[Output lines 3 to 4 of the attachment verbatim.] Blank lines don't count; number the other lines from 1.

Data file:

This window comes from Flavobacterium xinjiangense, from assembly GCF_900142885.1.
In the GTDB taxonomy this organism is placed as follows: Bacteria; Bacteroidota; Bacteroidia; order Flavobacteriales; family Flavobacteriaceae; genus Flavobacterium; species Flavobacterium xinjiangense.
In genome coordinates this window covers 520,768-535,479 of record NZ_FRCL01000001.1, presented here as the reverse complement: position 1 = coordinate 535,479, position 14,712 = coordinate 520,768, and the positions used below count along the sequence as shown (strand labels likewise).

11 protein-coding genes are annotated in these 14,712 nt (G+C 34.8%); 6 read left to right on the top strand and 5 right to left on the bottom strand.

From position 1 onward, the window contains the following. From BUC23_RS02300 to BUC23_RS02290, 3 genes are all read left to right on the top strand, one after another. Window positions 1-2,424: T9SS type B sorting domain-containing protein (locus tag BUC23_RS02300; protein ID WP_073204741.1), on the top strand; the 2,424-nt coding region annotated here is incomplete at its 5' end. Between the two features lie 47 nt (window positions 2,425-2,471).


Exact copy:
In genome coordinates this window covers 520,768-535,479 of record NZ_FRCL01000001.1, presented here as the reverse complement: position 1 = coordinate 535,479, position 14,712 = coordinate 520,768, and the positions used below count along the sequence as shown (strand labels likewise).

11 protein-coding genes are annotated in these 14,712 nt (G+C 34.8%); 6 read left to right on the top strand and 5 right to left on the bottom strand.